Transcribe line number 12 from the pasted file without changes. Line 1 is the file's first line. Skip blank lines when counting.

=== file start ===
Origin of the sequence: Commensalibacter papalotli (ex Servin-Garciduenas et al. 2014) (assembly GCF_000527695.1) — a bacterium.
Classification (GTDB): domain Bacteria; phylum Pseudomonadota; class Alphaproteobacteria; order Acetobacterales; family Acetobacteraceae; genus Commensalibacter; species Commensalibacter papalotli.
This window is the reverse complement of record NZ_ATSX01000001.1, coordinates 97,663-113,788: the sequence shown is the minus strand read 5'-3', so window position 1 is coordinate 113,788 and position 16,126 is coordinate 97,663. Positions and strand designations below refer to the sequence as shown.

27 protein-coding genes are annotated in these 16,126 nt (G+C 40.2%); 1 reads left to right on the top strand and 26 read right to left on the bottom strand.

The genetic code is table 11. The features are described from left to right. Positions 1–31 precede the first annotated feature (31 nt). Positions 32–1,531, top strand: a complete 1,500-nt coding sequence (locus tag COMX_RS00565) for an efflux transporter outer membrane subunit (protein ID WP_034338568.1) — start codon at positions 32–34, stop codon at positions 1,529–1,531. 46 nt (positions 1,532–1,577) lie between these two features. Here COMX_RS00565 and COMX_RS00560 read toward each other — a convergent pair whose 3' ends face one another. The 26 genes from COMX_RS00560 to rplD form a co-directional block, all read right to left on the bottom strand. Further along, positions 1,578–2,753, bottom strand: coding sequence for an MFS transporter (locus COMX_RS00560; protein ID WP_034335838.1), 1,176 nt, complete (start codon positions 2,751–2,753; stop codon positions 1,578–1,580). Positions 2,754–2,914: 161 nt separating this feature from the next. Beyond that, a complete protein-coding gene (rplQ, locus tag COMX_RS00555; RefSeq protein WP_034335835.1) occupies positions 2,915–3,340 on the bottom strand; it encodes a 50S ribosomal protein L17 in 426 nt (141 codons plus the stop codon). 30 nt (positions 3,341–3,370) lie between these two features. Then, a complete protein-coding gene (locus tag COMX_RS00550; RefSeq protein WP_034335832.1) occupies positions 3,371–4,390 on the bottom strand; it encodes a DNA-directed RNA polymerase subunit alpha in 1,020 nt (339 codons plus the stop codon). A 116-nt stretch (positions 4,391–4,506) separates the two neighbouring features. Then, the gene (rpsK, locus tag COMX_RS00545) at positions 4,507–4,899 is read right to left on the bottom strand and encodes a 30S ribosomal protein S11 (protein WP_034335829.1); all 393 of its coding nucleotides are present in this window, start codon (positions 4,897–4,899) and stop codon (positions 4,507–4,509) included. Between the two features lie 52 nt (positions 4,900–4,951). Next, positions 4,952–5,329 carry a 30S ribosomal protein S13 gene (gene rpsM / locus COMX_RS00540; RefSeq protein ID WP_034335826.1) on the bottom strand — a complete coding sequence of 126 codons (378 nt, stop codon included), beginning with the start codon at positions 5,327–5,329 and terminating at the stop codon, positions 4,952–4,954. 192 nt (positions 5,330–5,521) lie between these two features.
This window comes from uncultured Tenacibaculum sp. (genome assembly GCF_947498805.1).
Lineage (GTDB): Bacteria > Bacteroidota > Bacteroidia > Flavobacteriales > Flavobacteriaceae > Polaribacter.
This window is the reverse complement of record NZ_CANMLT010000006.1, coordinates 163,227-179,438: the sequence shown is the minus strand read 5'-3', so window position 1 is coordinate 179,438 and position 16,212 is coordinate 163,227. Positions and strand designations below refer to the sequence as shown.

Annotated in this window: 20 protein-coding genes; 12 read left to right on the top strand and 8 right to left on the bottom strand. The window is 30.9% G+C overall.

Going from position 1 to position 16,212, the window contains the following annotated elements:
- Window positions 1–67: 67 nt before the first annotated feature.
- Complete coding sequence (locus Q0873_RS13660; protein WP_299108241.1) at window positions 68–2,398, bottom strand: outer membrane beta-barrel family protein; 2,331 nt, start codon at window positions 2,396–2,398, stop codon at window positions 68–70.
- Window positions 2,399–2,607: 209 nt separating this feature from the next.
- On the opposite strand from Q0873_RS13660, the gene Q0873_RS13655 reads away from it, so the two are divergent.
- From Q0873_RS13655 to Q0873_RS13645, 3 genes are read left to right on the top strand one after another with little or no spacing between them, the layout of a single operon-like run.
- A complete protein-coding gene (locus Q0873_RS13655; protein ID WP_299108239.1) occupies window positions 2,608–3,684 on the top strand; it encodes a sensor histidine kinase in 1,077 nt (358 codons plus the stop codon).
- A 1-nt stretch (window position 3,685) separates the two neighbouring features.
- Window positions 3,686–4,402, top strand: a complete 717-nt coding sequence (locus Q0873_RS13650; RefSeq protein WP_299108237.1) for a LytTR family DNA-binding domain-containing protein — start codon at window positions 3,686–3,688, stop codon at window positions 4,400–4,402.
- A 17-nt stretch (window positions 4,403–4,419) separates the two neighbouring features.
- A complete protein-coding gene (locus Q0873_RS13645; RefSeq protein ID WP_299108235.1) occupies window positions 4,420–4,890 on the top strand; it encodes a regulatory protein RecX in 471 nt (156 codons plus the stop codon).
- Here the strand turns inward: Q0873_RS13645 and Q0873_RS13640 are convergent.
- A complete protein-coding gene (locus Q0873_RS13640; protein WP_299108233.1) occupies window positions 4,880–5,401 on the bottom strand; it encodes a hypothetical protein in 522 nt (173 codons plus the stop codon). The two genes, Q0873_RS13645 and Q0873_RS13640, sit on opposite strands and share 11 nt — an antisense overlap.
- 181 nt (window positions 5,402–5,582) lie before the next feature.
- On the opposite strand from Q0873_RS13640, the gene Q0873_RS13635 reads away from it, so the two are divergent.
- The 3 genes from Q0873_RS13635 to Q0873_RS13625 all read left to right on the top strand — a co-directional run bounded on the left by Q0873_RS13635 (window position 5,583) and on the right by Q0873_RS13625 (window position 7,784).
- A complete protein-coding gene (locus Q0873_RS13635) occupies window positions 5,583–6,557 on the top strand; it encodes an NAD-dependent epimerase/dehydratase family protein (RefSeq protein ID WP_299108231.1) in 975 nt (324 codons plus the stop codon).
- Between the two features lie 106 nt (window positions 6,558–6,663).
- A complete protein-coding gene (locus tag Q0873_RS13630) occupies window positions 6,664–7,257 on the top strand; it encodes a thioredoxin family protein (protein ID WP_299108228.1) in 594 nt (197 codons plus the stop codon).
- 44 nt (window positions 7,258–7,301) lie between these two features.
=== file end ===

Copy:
- Complete coding sequence (locus Q0873_RS13660; protein WP_299108241.1) at window positions 68–2,398, bottom strand: outer membrane beta-barrel family protein; 2,331 nt, start codon at window positions 2,396–2,398, stop codon at window positions 68–70.